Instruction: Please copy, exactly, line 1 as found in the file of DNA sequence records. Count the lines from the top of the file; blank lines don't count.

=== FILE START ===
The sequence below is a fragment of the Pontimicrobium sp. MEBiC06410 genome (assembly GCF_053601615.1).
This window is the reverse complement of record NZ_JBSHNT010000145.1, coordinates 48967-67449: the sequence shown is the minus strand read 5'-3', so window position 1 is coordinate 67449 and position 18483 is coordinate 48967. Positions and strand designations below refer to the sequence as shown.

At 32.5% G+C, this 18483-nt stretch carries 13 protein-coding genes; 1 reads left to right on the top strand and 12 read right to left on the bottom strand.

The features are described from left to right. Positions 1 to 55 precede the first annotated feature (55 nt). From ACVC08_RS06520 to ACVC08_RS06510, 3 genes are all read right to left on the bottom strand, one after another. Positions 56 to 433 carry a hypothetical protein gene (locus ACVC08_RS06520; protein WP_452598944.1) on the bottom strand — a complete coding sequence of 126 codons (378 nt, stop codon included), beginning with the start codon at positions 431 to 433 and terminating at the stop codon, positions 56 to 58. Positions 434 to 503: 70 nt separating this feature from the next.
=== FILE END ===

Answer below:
The sequence below is a fragment of the Pontimicrobium sp. MEBiC06410 genome (assembly GCF_053601615.1).